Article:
Kid Row

Isolated, abused and lacking mental health care, do juvenile offenders leave state custody in worse shape than when they went in?

Taylor has since been promoted to ADJC Assistant Director for Safe Schools -- just below the agency director -- and is rumored to be in line for the director's chair if David Gaspar were to leave.

As for Gaspar, he uses all the right buzz words, his critics report. But the director's utopian vision of ADJC as a national rehabilitative juvenile corrections model blurs when you see it in operation.

"My experience with Gaspar is that . . . what he talks about is all about doing the right thing by kids. And I think that he would truly like to believe that that is what they're doing day by day," says one ADJC employee, a highly educated supervisor with more than 12 years in the juvenile corrections business and three years with the department.

Steve Granitz/Rogers & Cowan
A boy in his cell at Adobe Mountain.
Dan Huff
A boy in his cell at Adobe Mountain.

Details

More stories in the Slammed special report.

But the reality is that's not true, the employee says. He used to think that Gaspar just didn't know what was going on in his agency; he's since changed his mind.

"I think he has to be aware, I just think he doesn't know how to deal with it."


David Gaspar won't talk specifics about his agency, but he loves to describe his philosophy:

"To create in an organization a belief about that, that tomorrow ought to be better than today, today ought to be better than yesterday, is fundamental to a healthy organization. A lot of corrections institutions don't have those kinds of conversations. And I think this is about people caring about people. I think this is real. For these kids and these families, maybe their only hope is us," he says, sitting back at a conference table in his downtown Phoenix office.

George Weisz, Governor Jane Dee Hull's crime policy advisor, agrees.

"Dave Gaspar and his staff have really increased their professionalism and have turned the department around from what it was years ago. I don't think he and staff anymore see juvenile corrections as a warehouse for kids, but I believe they really have a vision to ensure that these kids get treatment, so they can be productive members of our society," he says.

Weisz and Gaspar both point to a 94-point performance-based standards plan ADJC uses to measure its performance and compare itself with other agencies nationwide. But they don't share any results of the plan and critics say the trouble with the standards plan is that it allows ADJC to judge itself, rather than submit to outside examination.

That outside examination is what's been missing since 1998.

While ADJC officials insist they follow the points of the order to this day, that's clearly not happening. And there's no way to force them to do so. The order was dismissed by the court with prejudice, meaning the case cannot be reopened.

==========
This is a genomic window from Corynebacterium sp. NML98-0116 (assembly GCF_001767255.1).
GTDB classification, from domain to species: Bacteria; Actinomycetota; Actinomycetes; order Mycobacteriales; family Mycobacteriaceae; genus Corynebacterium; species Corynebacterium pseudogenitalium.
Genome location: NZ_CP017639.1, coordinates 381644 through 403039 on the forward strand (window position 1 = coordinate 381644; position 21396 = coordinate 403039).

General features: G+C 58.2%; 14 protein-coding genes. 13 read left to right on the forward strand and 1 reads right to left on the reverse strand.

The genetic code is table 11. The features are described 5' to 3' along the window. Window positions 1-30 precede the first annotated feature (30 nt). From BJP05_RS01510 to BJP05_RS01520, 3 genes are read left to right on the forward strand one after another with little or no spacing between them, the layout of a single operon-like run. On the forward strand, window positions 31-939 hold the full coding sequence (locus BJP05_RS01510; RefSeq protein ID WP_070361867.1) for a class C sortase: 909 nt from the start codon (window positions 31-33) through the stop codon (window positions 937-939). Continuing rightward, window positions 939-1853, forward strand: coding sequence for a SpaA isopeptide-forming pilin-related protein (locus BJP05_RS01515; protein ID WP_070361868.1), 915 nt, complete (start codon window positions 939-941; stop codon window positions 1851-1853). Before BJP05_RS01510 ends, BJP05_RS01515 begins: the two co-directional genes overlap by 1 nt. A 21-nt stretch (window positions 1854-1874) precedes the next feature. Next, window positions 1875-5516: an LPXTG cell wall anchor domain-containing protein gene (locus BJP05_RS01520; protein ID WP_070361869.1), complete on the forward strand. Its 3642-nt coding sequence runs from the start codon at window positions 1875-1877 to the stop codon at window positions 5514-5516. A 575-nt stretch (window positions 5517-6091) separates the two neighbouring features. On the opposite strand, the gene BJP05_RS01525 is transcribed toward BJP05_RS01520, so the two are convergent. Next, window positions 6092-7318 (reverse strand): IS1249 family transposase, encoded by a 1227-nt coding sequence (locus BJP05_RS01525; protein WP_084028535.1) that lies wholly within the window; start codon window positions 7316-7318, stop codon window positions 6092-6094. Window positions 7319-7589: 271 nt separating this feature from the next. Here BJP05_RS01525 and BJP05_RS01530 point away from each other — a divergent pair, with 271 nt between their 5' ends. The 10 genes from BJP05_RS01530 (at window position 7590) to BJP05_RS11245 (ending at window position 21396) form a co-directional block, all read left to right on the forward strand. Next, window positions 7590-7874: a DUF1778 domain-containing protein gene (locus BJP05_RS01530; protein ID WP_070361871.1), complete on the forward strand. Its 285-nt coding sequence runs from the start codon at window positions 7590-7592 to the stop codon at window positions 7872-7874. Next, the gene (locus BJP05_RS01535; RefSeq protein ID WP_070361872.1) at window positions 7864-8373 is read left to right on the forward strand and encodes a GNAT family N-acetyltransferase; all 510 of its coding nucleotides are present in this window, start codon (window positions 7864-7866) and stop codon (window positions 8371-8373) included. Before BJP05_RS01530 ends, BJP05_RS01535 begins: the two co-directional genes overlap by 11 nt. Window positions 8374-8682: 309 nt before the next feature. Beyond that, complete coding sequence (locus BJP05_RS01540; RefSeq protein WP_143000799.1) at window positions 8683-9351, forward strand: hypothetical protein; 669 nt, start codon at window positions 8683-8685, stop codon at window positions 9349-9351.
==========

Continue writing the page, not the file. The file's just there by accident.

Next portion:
One alternative: Find a case where a kid like Matthew Davey Johnson, the original plaintiff in the 1987 lawsuit, is being abused, and file a new lawsuit in federal court. Of course, even if successful, that would take years.

And Russ Van Vleet, the court monitor in the original Arizona lawsuit, warns that since that first case, the laws have been changed to make it much tougher to win such a case.

"We're actually in a worse position today than we've been in my entire career to move into institutions and do anything," he says.

Inside the state, options for increasing scrutiny are limited.

Unless kids have attentive parents or a private attorney, they're pretty much on their own once inside ADJC. There are no outside watchdog groups monitoring activities in the institution, and no federal oversight at the moment.

Most juvenile offenders have been represented by public defenders, who no longer have an affiliation with the child. Similarly, although county judges send kids to ADJC, they have no oversight once a juvenile is in the state's custody. That bothers Judge Portley, who observes that when, as a juvenile court judge, he sent a kid to residential treatment, he could order a hearing or report on the status of the case every 60 to 90 days. Not so with ADJC, except in very rare circumstances.

"There were some cases where I would have loved to have gotten a report in six to nine months, just to see how a kid was doing" at ADJC, he says.

One way to increase scrutiny would be to take the ADJC youth rights department outside of the agency, Portley says.

"It's a shame that they are internal. They really should have the freedom through the Department of Administration or [the state ombudsman's office] . . . to be youth advocates."

Weisz says he recently spoke to ADJC officials, and doesn't believe there are any problems; he notes that corrections officers recently received a raise.

But he vows that the governor's office will look into the information New Times has uncovered, and respond accordingly.

"While I think overall we're doing a good job to address the entire situation of juvenile justice and preserving the public safety and trying to address the treatment needs of our kids, if there are problems . . . one failure is one too many and we want to do everything we can," Weisz says.

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